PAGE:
Just because I love the Mac and all doesn't mean it's suited to everybody just as the Windows System isn't suited to every one or is the Linux System and your one of those that apparently have used them and it doesn't suit you which is just fine but I have never called you directly a Mac Hater just as I have never doubted your knowledge of Linux as compared to my Lack of Linux Knowledge...lol Yes there is a whole lot of Linux I don't know but then again I went to try it again and ran into a problem of which I posted here and got no response even from you. This is one reason I've back out of these forums...Basically why the hell should I help or be here when I can't even get a little help when I need it.

    No I'm not back I just had spotted this thread and started to enjoy it.

    Thank you Zygo I didn't know that about the Z80's I'll have to go look it up fo giggles since I only wrote one program for that particular CPU and it was a PAIN... Most of the stuff I do anymore are custom Hardware Drivers for myself or little Progies that I need ATM and later discard. Most of what I do anymore is Play Games, Watch Anime, Play Games, Do Artwork, Drink some Beer , Play Games....you know!
    Last edited by DaemonCantor; 11-30-2012 at 06:01 AM.

  6. #46
    New ROGer Array Zygomorphic's Avatar
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    @DC, that is a function of the LLVM compiler, which is available for LINUX too. That is not an intrinsic feature of the Mac or LINUX system, that is argument over which compiler is better: GCC or LLVM. For reference, here is the GCC: http://en.wikipedia.org/wiki/GNU_Com...#Architectures

    I am aware of the hybrid, and no it does not use any MINIX code. It is a microkernel like MINIX, but none of the MINIX code is used. Due to issues with Prentice-Hall, the source code of MINIX was not released under a free-software (BSD-style) license until the early 2000s.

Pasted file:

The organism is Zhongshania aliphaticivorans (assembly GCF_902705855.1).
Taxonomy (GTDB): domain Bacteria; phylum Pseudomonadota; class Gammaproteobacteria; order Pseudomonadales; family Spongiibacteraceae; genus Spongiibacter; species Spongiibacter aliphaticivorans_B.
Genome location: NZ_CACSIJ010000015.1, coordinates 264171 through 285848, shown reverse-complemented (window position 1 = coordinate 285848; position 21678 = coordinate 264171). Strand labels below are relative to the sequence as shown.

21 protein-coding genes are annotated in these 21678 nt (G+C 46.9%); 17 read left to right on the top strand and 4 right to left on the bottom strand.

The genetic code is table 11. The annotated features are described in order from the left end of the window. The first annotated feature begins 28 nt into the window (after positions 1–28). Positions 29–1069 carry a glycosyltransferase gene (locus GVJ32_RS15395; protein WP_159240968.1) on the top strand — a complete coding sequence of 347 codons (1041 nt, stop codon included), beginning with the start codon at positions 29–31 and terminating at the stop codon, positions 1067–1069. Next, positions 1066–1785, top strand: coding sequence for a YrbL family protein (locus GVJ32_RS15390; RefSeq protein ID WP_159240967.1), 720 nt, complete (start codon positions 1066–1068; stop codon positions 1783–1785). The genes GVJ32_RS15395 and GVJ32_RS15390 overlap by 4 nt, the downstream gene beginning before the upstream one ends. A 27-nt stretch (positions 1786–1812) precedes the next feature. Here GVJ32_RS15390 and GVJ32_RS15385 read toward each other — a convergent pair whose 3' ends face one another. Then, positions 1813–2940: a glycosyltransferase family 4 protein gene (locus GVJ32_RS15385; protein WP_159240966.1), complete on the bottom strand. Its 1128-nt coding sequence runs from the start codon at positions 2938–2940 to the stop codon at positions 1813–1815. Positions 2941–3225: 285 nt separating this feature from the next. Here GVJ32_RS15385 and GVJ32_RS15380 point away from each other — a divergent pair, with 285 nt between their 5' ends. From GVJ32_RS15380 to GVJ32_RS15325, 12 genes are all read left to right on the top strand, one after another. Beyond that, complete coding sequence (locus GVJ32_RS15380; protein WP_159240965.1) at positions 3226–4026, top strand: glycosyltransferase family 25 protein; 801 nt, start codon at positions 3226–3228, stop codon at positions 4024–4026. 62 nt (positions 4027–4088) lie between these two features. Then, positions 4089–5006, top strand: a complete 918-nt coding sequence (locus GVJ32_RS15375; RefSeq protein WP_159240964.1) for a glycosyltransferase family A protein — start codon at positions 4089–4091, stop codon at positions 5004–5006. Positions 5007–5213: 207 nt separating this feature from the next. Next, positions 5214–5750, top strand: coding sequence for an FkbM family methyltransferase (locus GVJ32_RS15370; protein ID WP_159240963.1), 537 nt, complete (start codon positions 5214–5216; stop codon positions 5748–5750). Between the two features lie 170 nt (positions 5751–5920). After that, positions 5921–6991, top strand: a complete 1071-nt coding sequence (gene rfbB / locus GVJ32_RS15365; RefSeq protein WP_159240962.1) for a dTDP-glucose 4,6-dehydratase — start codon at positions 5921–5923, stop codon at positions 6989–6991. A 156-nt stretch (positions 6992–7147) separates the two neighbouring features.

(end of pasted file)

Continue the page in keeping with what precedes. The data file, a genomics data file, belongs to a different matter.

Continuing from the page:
I am disturbed because I cannot break my system...found out there were others trying to cope! We have a support group on here, if your system will not break, please join!
    http://rog.asus.com/forum/group.php?groupid=16
    We now have 178 people whose systems will not break! Yippee!
    LINUX Users, we have a group!
    http://rog.asus.com/forum/group.php?groupid=23

  7. #47
    ROG Guru: Grand Master Array Arne Saknussemm PC Specs
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    OK so, seems like this was all a bit of journalistic hot air...as is so much these days....

    http://www.techspot.com/news/51014-i...le-future.html
    Last edited by Arne Saknussemm; 12-06-2012 at 08:11 PM.

  8. #48
    New ROGer Array Zygomorphic's Avatar
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    Quote Originally Posted by Arne Saknussemm View Post
    OK so, seems like this was all a bit of journalistic hot air...as is so much these days....

    http://www.techspot.com/news/51014-i...le-future.html
    Good. I understand the laws of economics, but I still hope Intel really holds true to their word and keeps creating socketed CPUs.
    I am disturbed because I cannot break my system...found out there were others trying to cope! We have a support group on here, if your system will not break, please join!
    http://rog.asus.com/forum/group.php?groupid=16
    We now have 178 people whose systems will not break! Yippee!
    LINUX Users, we have a group!
    http://rog.asus.com/forum/group.php?groupid=23

  9. #49
    No Longer Works at ASUS Array
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    Quote Originally Posted by Zygomorphic View Post
    Good. I understand the laws of economics, but I still hope Intel really holds true to their word and keeps creating socketed CPUs.
    I don't care if it's a socket or they go back to a slot system, just so long as it's possible to keep making custom PCs. Generally I don't really have the time and/or desire to do that myself anymore, but it's comforting to me knowing that I could if I so wanted.

    And curse you guys for posting interesting things when I have to take care of pesky RMAs and what not.

  10. #50
    New ROGer Array Zygomorphic's Avatar
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    Quote Originally Posted by cl-scott View Post
    I don't care if it's a socket or they go back to a slot system, just so long as it's possible to keep making custom PCs. Generally I don't really have the time and/or desire to do that myself anymore, but it's comforting to me knowing that I could if I so wanted.

    And curse you guys for posting interesting things when I have to take care of pesky RMAs and what not.
    Hey! Hey! You are getting paid...not me! We get to do the fun stuff, you get to take care of the dough stuff.
    I am disturbed because I cannot break my system...found out there were others trying to cope! We have a support group on here, if your system will not break, please join!
    http://rog.asus.com/forum/group.php?groupid=16
    We now have 178 people whose systems will not break! Yippee!
    LINUX Users, we have a group!
    http://rog.asus.com/forum/group.php?groupid=23